A sector of the organization of the Book Fair requests the resignation of its director

A sector of the organization of the Book Fair requests the resignation of its director

The director of the Madrid Book Fair, Manuel Gil, has launched a smoke bomb. Following the statements about the intentional allocation of the booths on the central island, which have registered worse sales than the lateral ones, social networks burned, but Gil has not given explanations. When he was asked, at the Fair valuation press conference, about the criteria for locating one or other publishers in the center, he replied that “it was a studied decision.” “We put publishers of small catalogs and those that have the need to join with other publishers on the island,” he added. This response has not been liked by the publishers that have been harmed.

Since the controversy broke out, the Organizing Committee of the Fair has been “literally 24 hours” studying “the regulations to respond to what has happened,” say internal sources. The Commission is made up of members of the booksellers and publishers associations, as well as the main distributors. “There are so many nuances to make Gil’s statements that we don’t even know where to start. I hope he is reflecting on how he has managed the situation and, above all, how badly he has communicated how the central booths were awarded,” says one of the members of the organization who have chosen not to give their name. “In theory, it had been agreed that the three-meter booths were on the island, which would be the ones that publishers have with little depth. Some were on the sides and others on the island,” although Gil pointed out in his press appearance that had not been drawn. These sources indicate that the reason why the island was made up of three-meter booths while large groups created long stands of up to nine joined booths, is logistics.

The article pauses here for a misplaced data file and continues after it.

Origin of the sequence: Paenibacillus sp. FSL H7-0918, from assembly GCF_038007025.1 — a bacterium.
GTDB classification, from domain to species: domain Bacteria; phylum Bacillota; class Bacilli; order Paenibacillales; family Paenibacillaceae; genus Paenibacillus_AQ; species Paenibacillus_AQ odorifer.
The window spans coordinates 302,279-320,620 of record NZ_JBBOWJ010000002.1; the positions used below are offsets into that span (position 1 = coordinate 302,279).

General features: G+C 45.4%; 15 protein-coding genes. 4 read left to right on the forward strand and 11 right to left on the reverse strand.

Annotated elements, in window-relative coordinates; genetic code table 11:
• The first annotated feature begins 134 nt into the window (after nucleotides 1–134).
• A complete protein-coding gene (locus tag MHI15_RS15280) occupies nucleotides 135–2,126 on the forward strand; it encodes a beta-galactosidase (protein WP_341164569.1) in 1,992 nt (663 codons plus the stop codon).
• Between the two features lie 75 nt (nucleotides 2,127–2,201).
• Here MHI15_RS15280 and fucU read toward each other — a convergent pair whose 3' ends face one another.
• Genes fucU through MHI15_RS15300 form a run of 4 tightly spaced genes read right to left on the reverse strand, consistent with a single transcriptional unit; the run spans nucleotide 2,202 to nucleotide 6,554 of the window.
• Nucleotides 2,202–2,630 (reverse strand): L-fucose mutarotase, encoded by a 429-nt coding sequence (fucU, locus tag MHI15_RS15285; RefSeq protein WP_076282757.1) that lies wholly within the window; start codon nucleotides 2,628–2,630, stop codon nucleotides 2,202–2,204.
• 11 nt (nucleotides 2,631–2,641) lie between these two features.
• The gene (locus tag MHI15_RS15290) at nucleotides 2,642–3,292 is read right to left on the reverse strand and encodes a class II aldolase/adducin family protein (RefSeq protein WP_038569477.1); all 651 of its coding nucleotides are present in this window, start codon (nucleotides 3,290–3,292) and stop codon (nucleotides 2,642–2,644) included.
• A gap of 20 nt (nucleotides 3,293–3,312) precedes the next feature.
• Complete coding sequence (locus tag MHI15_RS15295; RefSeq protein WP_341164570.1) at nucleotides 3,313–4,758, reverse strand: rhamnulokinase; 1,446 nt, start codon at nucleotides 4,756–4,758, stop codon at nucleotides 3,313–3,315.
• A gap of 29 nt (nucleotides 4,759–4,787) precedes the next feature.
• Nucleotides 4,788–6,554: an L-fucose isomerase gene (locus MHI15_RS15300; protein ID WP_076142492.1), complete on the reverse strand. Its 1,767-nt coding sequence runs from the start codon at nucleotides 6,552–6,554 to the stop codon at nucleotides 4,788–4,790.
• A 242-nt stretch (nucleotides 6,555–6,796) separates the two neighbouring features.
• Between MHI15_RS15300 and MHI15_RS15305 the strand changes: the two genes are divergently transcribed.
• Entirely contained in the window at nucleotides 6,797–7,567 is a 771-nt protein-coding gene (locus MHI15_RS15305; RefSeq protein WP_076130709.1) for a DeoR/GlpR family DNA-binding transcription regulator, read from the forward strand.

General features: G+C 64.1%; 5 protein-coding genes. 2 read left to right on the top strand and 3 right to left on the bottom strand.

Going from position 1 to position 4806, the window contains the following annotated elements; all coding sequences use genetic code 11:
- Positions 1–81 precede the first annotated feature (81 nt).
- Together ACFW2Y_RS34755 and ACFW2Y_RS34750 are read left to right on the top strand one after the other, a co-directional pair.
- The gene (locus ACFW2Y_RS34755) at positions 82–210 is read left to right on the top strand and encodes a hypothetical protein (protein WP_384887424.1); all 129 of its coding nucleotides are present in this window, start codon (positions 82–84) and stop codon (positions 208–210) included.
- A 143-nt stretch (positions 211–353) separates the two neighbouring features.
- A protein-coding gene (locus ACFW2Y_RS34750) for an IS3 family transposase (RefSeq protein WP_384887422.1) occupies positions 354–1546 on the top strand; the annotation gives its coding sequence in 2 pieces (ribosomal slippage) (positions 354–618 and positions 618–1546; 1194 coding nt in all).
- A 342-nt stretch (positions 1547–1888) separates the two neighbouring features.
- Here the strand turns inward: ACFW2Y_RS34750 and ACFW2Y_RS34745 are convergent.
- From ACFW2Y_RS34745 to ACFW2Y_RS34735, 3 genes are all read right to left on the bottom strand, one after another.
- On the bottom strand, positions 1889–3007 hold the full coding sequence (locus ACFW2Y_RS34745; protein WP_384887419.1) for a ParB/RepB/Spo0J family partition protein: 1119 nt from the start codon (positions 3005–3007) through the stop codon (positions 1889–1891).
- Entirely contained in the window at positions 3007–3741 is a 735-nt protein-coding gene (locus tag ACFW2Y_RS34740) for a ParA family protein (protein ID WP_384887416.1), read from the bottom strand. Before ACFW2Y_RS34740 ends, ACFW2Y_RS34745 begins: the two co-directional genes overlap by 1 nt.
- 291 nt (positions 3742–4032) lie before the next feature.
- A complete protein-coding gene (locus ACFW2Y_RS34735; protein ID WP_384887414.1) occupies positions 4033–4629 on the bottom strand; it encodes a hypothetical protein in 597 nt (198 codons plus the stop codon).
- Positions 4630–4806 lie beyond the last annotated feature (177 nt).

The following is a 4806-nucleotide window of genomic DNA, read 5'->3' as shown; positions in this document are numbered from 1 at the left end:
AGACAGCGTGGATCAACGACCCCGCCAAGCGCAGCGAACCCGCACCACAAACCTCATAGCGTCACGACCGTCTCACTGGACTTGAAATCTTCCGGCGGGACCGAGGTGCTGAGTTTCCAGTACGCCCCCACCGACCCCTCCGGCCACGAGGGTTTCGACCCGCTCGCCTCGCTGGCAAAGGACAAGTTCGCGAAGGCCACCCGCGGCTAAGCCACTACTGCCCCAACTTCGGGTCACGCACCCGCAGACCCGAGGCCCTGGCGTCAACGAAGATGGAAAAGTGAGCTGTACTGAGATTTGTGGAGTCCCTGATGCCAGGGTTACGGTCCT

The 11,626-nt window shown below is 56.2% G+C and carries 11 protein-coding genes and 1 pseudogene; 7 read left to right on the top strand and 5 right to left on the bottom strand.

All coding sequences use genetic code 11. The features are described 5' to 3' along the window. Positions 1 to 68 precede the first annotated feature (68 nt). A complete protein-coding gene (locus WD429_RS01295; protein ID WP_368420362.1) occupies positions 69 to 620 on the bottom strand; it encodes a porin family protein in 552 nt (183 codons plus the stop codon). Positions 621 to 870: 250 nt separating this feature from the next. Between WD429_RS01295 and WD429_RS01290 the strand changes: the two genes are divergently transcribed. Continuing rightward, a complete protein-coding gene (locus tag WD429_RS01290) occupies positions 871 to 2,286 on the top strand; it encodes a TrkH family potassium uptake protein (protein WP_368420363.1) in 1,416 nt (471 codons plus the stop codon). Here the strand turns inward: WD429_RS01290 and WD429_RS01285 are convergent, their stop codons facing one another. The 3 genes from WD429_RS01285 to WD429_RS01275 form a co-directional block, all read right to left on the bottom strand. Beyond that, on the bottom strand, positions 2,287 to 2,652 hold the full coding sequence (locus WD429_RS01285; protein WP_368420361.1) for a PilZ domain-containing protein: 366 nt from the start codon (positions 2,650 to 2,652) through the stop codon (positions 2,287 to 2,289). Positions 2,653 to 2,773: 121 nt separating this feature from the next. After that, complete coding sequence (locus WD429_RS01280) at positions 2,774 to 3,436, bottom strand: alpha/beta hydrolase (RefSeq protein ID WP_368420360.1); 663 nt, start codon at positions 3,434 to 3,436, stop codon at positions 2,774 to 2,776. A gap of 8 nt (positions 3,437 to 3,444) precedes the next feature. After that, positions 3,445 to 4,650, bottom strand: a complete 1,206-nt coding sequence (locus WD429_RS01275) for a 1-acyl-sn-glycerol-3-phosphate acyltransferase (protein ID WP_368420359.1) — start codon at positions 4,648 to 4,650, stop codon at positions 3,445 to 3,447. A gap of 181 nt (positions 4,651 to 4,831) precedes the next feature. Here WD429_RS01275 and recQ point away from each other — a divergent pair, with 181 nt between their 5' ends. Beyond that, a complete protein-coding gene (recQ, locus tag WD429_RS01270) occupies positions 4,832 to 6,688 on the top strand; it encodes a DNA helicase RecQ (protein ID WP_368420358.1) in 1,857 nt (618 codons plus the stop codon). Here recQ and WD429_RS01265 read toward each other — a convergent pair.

This Thursday the Board of the Book Fair is held, which they do every time an edition ends, to value it and share the best ones. “This year is urgent,” say internal sources. Manuel Gil has not wanted to clarify to this medium what his plans are for the Board but the management of the crisis of confidence leaves much to be desired according to some medium-sized publishers. Jorge Lago, from the Lengua de Trapo publishing house, feels “pissed off” because “after the noise and the criticism” no one from the organization has contacted them to give them an explanation. “That they recognize that they did not know how to manage, or that they did it this way for some reasonable reason,” he says. For Lago, the feeling is that “nobody is behind the wheel and they don’t have a minimum consideration” with small and medium-sized publishers.

“In the Board we are going to put different cards on the table. Among them, that the director leaves office,” says the member of the Organizing Committee. In the publishing sector resounds “the necessary relief” and that “Gil retires as soon as possible”. In the 80 years of the Madrid Book Fair there has not been a director and “a woman at the helm would be pertinent, not because of positive discrimination, but because of justice and criteria”, affirms the member of the Committee. Despite this, from the Book Fair they assure elDiario.es that Manuel Gil will continue as director.

Several of the publishers affected by the logistics of the El Retiro Fair and the poor sales of this edition – which, although they have only decreased by 10% overall, for some has meant losses of up to 40% compared to previous years – they are drawing up a manifesto to expose their complaints and “demand responsibility for breaching the Regulation” regarding the random allocation of positions. From the publishing house Libros del KO, the house responsible for the publication of Fariña, Emilio Sánchez Mediavilla assures that he has had around 35% less sales. “We are warm because Gil’s statements seem unacceptable and unfair to us. We thought that the place, which is essential to sell more or less, was awarded by a draw in which everyone, young and old, started from the same conditions,” he says .